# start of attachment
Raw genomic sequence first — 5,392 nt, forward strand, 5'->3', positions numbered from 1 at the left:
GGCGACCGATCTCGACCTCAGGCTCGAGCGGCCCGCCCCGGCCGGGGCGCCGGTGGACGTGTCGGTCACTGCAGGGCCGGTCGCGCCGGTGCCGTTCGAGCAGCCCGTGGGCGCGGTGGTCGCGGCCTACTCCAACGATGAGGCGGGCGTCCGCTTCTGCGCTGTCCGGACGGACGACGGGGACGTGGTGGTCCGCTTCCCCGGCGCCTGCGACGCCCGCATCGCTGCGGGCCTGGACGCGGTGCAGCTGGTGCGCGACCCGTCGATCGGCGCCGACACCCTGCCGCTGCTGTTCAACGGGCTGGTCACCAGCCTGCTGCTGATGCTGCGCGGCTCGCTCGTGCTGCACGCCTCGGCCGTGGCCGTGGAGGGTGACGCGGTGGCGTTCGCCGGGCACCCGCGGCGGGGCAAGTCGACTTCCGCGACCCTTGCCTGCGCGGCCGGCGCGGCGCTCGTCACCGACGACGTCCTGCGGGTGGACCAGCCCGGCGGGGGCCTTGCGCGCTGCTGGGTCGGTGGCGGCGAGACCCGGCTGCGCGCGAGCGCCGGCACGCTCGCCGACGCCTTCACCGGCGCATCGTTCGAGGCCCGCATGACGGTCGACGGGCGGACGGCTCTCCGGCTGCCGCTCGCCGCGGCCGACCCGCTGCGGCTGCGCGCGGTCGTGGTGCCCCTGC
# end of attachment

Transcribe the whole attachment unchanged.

Raw genomic sequence first — 5,392 nt, forward strand, 5'->3', positions numbered from 1 at the left:
GGCGACCGATCTCGACCTCAGGCTCGAGCGGCCCGCCCCGGCCGGGGCGCCGGTGGACGTGTCGGTCACTGCAGGGCCGGTCGCGCCGGTGCCGTTCGAGCAGCCCGTGGGCGCGGTGGTCGCGGCCTACTCCAACGATGAGGCGGGCGTCCGCTTCTGCGCTGTCCGGACGGACGACGGGGACGTGGTGGTCCGCTTCCCCGGCGCCTGCGACGCCCGCATCGCTGCGGGCCTGGACGCGGTGCAGCTGGTGCGCGACCCGTCGATCGGCGCCGACACCCTGCCGCTGCTGTTCAACGGGCTGGTCACCAGCCTGCTGCTGATGCTGCGCGGCTCGCTCGTGCTGCACGCCTCGGCCGTGGCCGTGGAGGGTGACGCGGTGGCGTTCGCCGGGCACCCGCGGCGGGGCAAGTCGACTTCCGCGACCCTTGCCTGCGCGGCCGGCGCGGCGCTCGTCACCGACGACGTCCTGCGGGTGGACCAGCCCGGCGGGGGCCTTGCGCGCTGCTGGGTCGGTGGCGGCGAGACCCGGCTGCGCGCGAGCGCCGGCACGCTCGCCGACGCCTTCACCGGCGCATCGTTCGAGGCCCGCATGACGGTCGACGGGCGGACGGCTCTCCGGCTGCCGCTCGCCGCGGCCGACCCGCTGCGGCTGCGCGCGGTCGTGGTGCCCCTGC